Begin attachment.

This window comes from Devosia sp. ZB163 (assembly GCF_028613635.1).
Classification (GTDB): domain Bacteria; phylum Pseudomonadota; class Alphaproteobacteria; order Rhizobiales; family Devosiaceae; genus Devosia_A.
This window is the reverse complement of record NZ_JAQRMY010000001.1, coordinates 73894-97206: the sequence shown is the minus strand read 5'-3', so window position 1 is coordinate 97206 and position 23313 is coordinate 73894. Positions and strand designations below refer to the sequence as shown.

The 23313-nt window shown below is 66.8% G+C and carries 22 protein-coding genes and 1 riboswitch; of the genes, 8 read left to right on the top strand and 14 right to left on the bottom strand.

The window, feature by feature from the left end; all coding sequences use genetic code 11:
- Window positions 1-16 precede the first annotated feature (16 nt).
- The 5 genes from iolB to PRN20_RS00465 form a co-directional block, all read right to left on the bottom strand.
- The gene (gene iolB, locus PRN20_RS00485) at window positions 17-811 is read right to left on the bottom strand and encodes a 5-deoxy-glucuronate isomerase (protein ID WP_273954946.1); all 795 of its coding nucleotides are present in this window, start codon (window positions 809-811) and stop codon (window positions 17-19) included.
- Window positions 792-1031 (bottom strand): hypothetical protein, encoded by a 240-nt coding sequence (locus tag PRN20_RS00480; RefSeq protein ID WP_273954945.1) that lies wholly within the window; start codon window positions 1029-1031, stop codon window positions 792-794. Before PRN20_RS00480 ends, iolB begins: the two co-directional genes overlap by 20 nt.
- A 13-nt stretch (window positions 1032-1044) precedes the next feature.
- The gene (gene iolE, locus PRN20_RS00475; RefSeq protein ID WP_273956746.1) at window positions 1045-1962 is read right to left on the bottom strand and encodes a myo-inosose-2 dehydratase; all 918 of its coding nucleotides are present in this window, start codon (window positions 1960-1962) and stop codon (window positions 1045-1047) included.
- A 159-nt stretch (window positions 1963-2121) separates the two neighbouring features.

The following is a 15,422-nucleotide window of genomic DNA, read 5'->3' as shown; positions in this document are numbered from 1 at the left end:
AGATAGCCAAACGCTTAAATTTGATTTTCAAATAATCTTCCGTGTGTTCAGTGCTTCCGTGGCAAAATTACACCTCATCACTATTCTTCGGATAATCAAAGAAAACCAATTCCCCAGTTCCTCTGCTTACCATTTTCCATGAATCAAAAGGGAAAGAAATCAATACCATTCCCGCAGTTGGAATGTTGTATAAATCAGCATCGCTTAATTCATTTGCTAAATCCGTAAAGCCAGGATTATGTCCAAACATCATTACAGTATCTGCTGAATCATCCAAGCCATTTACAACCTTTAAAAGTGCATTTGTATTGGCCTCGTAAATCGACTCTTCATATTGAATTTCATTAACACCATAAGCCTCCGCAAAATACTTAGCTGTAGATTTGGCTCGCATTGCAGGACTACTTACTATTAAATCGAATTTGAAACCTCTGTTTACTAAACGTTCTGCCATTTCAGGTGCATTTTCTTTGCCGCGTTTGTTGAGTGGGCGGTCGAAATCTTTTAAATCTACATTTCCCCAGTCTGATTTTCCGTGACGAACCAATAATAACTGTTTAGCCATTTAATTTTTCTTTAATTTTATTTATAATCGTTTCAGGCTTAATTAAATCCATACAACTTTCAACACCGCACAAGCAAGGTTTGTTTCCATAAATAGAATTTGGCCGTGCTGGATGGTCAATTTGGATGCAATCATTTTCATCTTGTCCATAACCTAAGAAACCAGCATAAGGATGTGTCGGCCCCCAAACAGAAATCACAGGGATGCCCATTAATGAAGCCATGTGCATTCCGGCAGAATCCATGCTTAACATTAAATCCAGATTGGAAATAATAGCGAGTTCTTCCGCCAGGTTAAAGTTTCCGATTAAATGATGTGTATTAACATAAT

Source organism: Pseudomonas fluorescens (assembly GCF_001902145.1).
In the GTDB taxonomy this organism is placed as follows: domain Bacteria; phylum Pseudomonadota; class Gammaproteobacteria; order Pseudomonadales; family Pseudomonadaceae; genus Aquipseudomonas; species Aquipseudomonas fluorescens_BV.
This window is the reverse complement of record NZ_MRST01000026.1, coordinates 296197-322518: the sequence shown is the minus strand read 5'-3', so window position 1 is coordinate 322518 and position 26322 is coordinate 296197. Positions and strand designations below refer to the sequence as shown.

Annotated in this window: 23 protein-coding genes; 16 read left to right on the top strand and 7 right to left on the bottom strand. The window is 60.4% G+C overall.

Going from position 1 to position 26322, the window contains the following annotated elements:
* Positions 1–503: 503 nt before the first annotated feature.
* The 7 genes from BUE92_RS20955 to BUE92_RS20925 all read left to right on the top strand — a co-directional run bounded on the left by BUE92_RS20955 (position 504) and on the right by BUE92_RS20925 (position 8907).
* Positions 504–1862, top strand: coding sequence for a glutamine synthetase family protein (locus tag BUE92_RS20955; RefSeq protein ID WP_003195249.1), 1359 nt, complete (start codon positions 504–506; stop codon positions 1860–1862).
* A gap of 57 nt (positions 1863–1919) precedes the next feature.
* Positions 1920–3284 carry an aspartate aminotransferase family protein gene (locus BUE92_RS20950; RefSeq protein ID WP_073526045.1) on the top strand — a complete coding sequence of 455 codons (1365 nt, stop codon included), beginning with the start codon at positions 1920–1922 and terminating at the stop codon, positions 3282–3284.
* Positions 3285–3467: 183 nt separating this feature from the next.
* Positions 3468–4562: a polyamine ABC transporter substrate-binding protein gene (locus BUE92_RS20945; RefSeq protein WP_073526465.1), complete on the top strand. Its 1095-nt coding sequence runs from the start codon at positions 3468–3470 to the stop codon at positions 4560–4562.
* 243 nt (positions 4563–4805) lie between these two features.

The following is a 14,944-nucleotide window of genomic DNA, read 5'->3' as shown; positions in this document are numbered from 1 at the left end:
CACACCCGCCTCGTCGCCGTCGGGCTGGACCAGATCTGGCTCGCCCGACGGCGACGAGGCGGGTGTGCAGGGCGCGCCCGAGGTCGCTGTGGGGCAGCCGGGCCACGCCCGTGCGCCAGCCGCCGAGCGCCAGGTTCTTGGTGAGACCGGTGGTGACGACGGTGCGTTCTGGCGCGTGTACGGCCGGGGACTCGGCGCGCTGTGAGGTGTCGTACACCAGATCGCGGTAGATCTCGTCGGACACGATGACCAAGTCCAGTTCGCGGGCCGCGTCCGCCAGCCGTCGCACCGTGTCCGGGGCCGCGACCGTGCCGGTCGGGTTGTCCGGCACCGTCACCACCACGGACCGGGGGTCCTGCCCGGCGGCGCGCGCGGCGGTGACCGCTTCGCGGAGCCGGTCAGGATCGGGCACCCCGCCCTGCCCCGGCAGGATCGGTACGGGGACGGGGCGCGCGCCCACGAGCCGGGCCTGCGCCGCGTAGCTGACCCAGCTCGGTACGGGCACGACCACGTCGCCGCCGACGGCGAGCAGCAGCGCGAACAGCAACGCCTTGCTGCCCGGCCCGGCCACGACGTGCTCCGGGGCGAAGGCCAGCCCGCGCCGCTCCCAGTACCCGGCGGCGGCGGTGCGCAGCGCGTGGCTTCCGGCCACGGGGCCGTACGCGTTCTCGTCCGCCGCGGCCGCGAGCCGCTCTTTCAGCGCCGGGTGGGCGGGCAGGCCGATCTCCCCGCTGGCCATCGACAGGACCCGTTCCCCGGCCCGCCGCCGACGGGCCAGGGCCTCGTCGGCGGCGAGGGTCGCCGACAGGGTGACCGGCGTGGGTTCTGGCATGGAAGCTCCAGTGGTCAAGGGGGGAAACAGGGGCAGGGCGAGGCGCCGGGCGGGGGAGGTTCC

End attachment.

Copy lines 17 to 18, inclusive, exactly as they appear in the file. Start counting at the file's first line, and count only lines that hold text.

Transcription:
This window is the reverse complement of record NZ_MRST01000026.1, coordinates 296197-322518: the sequence shown is the minus strand read 5'-3', so window position 1 is coordinate 322518 and position 26322 is coordinate 296197. Positions and strand designations below refer to the sequence as shown.

Annotated in this window: 23 protein-coding genes; 16 read left to right on the top strand and 7 right to left on the bottom strand. The window is 60.4% G+C overall.